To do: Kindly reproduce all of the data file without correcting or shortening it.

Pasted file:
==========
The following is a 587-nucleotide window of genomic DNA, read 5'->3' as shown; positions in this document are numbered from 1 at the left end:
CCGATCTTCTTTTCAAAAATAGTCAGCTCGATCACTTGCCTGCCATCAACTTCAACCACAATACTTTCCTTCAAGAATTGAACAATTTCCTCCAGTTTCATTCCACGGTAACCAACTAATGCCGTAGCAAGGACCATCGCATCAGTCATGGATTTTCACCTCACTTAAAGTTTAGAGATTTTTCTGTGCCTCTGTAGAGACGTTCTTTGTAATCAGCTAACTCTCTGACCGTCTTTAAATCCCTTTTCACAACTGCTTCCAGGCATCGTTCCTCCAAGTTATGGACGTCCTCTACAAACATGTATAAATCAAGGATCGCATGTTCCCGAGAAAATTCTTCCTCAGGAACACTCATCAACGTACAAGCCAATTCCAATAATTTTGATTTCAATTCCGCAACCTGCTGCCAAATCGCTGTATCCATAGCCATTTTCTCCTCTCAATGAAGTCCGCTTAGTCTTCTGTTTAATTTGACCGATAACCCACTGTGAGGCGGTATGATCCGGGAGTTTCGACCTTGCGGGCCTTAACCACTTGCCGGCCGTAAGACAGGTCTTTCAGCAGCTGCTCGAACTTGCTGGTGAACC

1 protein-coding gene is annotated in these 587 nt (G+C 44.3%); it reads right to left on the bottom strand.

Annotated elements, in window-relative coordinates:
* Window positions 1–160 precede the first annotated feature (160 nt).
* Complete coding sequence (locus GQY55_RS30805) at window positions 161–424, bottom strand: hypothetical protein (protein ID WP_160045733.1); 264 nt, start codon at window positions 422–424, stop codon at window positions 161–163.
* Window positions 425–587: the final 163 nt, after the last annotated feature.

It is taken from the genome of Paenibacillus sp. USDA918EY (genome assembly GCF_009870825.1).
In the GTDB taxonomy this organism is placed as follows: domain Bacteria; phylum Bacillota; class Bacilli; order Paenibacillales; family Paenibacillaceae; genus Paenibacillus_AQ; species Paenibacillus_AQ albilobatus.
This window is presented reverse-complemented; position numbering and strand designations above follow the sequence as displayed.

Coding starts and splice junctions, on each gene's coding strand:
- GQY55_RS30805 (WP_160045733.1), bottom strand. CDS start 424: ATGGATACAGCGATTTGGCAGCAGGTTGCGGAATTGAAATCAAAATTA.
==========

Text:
The following is a 587-nucleotide window of genomic DNA, read 5'->3' as shown; positions in this document are numbered from 1 at the left end:
CCGATCTTCTTTTCAAAAATAGTCAGCTCGATCACTTGCCTGCCATCAACTTCAACCACAATACTTTCCTTCAAGAATTGAACAATTTCCTCCAGTTTCATTCCACGGTAACCAACTAATGCCGTAGCAAGGACCATCGCATCAGTCATGGATTTTCACCTCACTTAAAGTTTAGAGATTTTTCTGTGCCTCTGTAGAGACGTTCTTTGTAATCAGCTAACTCTCTGACCGTCTTTAAATCCCTTTTCACAACTGCTTCCAGGCATCGTTCCTCCAAGTTATGGACGTCCTCTACAAACATGTATAAATCAAGGATCGCATGTTCCCGAGAAAATTCTTCCTCAGGAACACTCATCAACGTACAAGCCAATTCCAATAATTTTGATTTCAATTCCGCAACCTGCTGCCAAATCGCTGTATCCATAGCCATTTTCTCCTCTCAATGAAGTCCGCTTAGTCTTCTGTTTAATTTGACCGATAACCCACTGTGAGGCGGTATGATCCGGGAGTTTCGACCTTGCGGGCCTTAACCACTTGCCGGCCGTAAGACAGGTCTTTCAGCAGCTGCTCGAACTTGCTGGTGAACC

1 protein-coding gene is annotated in these 587 nt (G+C 44.3%); it reads right to left on the bottom strand.

Annotated elements, in window-relative coordinates:
* Window positions 1–160 precede the first annotated feature (160 nt).
* Complete coding sequence (locus GQY55_RS30805) at window positions 161–424, bottom strand: hypothetical protein (protein ID WP_160045733.1); 264 nt, start codon at window positions 422–424, stop codon at window positions 161–163.
* Window positions 425–587: the final 163 nt, after the last annotated feature.

It is taken from the genome of Paenibacillus sp. USDA918EY (genome assembly GCF_009870825.1).
In the GTDB taxonomy this organism is placed as follows: domain Bacteria; phylum Bacillota; class Bacilli; order Paenibacillales; family Paenibacillaceae; genus Paenibacillus_AQ; species Paenibacillus_AQ albilobatus.
This window is presented reverse-complemented; position numbering and strand designations above follow the sequence as displayed.

Coding starts and splice junctions, on each gene's coding strand:
- GQY55_RS30805 (WP_160045733.1), bottom strand. CDS start 424: ATGGATACAGCGATTTGGCAGCAGGTTGCGGAATTGAAATCAAAATTA.